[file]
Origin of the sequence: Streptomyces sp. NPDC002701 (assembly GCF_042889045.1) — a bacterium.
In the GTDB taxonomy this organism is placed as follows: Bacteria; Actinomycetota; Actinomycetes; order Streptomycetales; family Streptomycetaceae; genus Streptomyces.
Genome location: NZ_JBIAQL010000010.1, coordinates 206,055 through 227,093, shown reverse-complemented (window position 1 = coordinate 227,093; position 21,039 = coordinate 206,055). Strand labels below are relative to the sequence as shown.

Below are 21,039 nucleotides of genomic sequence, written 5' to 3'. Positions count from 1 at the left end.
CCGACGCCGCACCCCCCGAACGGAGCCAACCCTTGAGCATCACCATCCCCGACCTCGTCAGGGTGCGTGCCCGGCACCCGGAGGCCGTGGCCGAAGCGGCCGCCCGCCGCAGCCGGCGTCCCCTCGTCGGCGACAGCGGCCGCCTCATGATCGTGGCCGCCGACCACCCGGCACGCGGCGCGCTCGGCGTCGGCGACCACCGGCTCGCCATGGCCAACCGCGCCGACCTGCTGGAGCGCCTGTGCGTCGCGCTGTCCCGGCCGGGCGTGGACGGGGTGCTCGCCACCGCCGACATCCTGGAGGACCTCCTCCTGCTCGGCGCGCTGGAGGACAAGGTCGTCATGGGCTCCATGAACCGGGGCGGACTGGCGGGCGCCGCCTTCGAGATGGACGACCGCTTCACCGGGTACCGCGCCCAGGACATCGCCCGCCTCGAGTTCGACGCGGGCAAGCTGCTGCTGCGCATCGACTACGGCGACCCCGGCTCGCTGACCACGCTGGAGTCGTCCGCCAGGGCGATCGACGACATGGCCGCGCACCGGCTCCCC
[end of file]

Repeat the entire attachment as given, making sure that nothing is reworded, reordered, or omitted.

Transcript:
Origin of the sequence: Streptomyces sp. NPDC002701 (assembly GCF_042889045.1) — a bacterium.
In the GTDB taxonomy this organism is placed as follows: Bacteria; Actinomycetota; Actinomycetes; order Streptomycetales; family Streptomycetaceae; genus Streptomyces.
Genome location: NZ_JBIAQL010000010.1, coordinates 206,055 through 227,093, shown reverse-complemented (window position 1 = coordinate 227,093; position 21,039 = coordinate 206,055). Strand labels below are relative to the sequence as shown.

Below are 21,039 nucleotides of genomic sequence, written 5' to 3'. Positions count from 1 at the left end.
CCGACGCCGCACCCCCCGAACGGAGCCAACCCTTGAGCATCACCATCCCCGACCTCGTCAGGGTGCGTGCCCGGCACCCGGAGGCCGTGGCCGAAGCGGCCGCCCGCCGCAGCCGGCGTCCCCTCGTCGGCGACAGCGGCCGCCTCATGATCGTGGCCGCCGACCACCCGGCACGCGGCGCGCTCGGCGTCGGCGACCACCGGCTCGCCATGGCCAACCGCGCCGACCTGCTGGAGCGCCTGTGCGTCGCGCTGTCCCGGCCGGGCGTGGACGGGGTGCTCGCCACCGCCGACATCCTGGAGGACCTCCTCCTGCTCGGCGCGCTGGAGGACAAGGTCGTCATGGGCTCCATGAACCGGGGCGGACTGGCGGGCGCCGCCTTCGAGATGGACGACCGCTTCACCGGGTACCGCGCCCAGGACATCGCCCGCCTCGAGTTCGACGCGGGCAAGCTGCTGCTGCGCATCGACTACGGCGACCCCGGCTCGCTGACCACGCTGGAGTCGTCCGCCAGGGCGATCGACGACATGGCCGCGCACCGGCTCCCC